How I became a health policy wonk, my favorite policy charts, and what’s ahead for health reform
A Curbside Consult with Aaron Carroll, health services researcher and health policy blogger at The Incidental Economist
January 11, 2013
I’m excited to present our first Curbside Consult video interview. In these videos, I’m the guy in the little window at the bottom left. The bearded guy occupying most of the screen is the great Aaron Carroll.
Aaron is a pediatrician and health services researcher at the University of Indiana, where he directs the Center for Health Policy and Professionalism Research (CHPPR).
Aaron blogs regularly at The Incidental Economist, a highly respected website that covers health policy. (I write there on the weekends, as well.) He publishes frequently in the Journal of the American Medical Association’s blog, CNN.com, and similar outlets.
I admire Aaron’s clear and humane writing on a host of subjects. He’s admired across the blogosphere for his ability to use simple graphics to underscore simple but important insights one might otherwise miss.
Aaron’s favorite health policy charts
In Part One of our interview, we discuss two of Aaron’s best little charts. “My favorite charts,” Aaron says, “are ones that basically dispel deep-seated memes.”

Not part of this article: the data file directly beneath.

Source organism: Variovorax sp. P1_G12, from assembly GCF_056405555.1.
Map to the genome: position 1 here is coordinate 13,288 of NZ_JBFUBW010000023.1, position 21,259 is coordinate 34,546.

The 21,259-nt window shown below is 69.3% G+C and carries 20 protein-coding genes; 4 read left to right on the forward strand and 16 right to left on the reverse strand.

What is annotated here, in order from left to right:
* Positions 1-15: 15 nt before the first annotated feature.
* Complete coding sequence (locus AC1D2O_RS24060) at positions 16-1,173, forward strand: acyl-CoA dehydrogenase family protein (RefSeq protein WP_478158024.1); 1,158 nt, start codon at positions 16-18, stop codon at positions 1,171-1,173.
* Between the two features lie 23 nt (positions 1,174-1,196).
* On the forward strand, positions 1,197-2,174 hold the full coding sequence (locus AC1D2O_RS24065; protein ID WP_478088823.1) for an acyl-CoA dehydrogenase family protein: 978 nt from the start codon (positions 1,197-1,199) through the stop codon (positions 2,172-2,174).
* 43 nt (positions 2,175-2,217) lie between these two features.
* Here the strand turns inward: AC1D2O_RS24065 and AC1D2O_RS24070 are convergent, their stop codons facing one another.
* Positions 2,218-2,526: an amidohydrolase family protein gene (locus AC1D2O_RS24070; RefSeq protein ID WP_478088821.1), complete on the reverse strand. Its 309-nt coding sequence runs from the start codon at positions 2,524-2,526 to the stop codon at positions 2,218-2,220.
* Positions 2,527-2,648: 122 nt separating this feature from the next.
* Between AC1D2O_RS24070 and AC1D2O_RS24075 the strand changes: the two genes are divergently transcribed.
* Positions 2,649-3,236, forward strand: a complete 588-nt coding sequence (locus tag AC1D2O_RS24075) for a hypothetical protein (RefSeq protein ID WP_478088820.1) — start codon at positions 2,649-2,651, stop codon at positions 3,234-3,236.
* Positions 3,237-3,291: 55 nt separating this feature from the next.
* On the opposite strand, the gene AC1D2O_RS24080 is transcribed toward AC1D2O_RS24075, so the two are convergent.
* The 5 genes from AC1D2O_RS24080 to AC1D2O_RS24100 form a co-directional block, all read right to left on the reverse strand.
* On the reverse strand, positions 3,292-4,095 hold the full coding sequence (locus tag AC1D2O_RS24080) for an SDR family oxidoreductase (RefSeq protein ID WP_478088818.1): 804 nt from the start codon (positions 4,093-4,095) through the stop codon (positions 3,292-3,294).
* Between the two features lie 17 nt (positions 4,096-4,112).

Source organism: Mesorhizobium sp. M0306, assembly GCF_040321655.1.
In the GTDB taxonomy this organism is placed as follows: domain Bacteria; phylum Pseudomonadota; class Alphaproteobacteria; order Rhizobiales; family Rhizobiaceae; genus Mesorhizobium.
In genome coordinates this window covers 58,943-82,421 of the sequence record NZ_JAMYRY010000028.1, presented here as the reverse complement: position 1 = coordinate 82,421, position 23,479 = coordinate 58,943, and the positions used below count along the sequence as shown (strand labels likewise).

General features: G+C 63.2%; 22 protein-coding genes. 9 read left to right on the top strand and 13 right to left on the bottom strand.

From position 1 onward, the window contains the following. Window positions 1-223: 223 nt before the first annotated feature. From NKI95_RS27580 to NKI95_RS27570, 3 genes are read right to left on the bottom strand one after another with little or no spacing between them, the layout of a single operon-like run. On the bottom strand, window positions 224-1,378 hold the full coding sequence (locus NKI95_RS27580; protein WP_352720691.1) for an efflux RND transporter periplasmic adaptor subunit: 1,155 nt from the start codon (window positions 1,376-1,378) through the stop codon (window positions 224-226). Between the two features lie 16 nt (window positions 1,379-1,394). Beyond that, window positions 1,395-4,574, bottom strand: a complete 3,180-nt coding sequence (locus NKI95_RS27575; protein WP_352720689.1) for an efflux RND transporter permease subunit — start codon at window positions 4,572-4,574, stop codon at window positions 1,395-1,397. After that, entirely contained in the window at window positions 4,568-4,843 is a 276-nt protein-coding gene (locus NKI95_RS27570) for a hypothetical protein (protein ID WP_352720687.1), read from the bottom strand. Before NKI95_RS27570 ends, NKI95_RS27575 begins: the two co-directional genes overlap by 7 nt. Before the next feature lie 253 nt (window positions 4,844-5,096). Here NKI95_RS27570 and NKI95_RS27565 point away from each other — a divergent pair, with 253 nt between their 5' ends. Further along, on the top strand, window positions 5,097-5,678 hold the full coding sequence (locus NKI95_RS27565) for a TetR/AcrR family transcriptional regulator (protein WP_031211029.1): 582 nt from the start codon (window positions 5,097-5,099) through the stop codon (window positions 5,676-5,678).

The first chart concerns changes in lifespan among American retirees since the 1970s. This is an important issue for Medicare policy. Our implicit sense that retirees live a lot longer than they used to animates proposals to raise the ages of Social Security and Medicare retirement eligibility.
As Aaron demonstrated, virtually all of the recent increase in lifespan among American male retirees has actually occurred among people in the top half of the income distribution. Men within the bottom 50 percent experienced virtually no change. Aaron’s fans, such as Paul Krugman, noted that this chart underscored why raising the Medicare eligibility age is so misguided.
The second Aaron-chart is more fun. It illustrates the proportion of Canadians who migrate to the U.S. to receive health care. I won’t spoil it. I’ll just say that, yeah, it’s a tiny proportion. We get on to some related subjects, in which vivid but unlikely possibilities unduly sway people’s behavior on subjects ranging from the flu to home gun safety.
The road ahead for health reform
In Part Two of our interview, we talk about the road ahead for health reform and in particular, what’s ahead for the state health insurance exchanges. We talk about the expansion of Medicaid and why states are likely to ultimately accept the expansion.
Aaron explains why the insurance industry won’t stand in the way of the reform law, and why doctors will welcome an expansion of Medicaid.
And, while governors may sit back and let the federal government drive at the launch of the state health insurance exchanges, he says, they are likely to quickly take the wheel when the exchanges start rolling.